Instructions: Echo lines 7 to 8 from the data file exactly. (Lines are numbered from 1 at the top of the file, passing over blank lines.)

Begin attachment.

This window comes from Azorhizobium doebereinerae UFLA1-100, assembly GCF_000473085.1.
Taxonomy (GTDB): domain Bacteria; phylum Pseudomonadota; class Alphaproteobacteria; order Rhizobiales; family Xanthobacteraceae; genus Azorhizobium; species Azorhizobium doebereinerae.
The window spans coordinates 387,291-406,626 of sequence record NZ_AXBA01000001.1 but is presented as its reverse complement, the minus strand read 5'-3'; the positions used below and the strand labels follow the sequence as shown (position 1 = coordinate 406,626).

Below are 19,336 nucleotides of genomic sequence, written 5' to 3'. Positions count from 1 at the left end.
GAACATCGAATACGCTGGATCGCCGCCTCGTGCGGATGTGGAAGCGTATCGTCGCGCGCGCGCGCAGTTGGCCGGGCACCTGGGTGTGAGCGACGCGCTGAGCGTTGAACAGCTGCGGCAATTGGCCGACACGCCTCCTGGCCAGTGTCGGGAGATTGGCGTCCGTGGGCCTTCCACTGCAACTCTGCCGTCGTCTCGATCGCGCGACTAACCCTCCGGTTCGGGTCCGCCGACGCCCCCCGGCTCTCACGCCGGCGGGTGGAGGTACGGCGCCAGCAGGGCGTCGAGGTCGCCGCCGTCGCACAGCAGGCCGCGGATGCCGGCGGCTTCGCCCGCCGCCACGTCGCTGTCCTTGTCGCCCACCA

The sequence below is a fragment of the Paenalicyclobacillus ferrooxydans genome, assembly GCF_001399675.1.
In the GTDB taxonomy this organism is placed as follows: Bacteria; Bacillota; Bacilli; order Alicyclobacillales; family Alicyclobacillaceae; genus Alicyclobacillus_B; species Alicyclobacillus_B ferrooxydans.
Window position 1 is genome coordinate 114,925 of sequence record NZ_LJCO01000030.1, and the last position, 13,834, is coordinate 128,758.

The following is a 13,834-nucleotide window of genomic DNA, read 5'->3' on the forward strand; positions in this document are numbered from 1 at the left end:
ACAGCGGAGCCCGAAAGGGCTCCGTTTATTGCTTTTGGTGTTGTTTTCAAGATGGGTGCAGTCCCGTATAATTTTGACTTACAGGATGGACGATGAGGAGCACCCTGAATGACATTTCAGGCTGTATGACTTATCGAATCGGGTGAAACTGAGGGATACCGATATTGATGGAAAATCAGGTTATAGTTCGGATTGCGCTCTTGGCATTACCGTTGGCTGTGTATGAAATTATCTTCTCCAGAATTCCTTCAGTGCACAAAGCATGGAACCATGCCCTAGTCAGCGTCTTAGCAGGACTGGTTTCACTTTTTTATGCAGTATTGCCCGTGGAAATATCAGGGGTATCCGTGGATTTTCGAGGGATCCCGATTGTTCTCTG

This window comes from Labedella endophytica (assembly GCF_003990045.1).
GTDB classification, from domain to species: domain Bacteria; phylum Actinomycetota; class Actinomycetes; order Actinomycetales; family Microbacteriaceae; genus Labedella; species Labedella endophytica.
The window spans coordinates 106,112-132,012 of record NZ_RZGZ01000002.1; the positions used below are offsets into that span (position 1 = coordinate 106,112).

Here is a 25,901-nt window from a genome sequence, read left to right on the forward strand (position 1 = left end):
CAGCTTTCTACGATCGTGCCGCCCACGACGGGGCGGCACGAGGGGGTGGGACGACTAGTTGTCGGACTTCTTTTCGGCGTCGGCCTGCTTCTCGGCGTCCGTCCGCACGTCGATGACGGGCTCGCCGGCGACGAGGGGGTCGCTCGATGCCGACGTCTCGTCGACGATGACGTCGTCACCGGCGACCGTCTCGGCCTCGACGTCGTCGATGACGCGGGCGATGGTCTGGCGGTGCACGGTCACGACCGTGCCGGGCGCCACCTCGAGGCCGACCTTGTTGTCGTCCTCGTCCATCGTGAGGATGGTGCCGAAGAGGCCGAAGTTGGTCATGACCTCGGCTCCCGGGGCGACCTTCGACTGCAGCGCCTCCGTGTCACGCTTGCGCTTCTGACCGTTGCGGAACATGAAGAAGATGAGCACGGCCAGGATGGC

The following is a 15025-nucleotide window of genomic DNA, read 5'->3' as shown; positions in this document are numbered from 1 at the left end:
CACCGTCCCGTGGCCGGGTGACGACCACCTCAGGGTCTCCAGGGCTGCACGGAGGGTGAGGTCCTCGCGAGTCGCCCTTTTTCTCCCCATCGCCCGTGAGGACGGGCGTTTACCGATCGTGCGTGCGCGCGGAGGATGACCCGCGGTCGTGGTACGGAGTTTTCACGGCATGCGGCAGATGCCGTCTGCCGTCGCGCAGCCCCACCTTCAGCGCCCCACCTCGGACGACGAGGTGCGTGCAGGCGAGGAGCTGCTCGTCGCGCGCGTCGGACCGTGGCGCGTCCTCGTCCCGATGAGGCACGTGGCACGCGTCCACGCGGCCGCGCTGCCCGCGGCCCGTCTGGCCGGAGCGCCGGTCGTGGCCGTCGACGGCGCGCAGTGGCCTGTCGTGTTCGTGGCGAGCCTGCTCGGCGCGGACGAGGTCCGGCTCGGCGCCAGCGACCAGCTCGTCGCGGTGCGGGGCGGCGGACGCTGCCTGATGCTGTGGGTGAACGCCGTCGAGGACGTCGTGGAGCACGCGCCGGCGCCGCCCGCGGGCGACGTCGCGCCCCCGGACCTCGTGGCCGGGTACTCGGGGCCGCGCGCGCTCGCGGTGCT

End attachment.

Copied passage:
In the GTDB taxonomy this organism is placed as follows: Bacteria; Bacillota; Bacilli; order Alicyclobacillales; family Alicyclobacillaceae; genus Alicyclobacillus_B; species Alicyclobacillus_B ferrooxydans.
Window position 1 is genome coordinate 114,925 of sequence record NZ_LJCO01000030.1, and the last position, 13,834, is coordinate 128,758.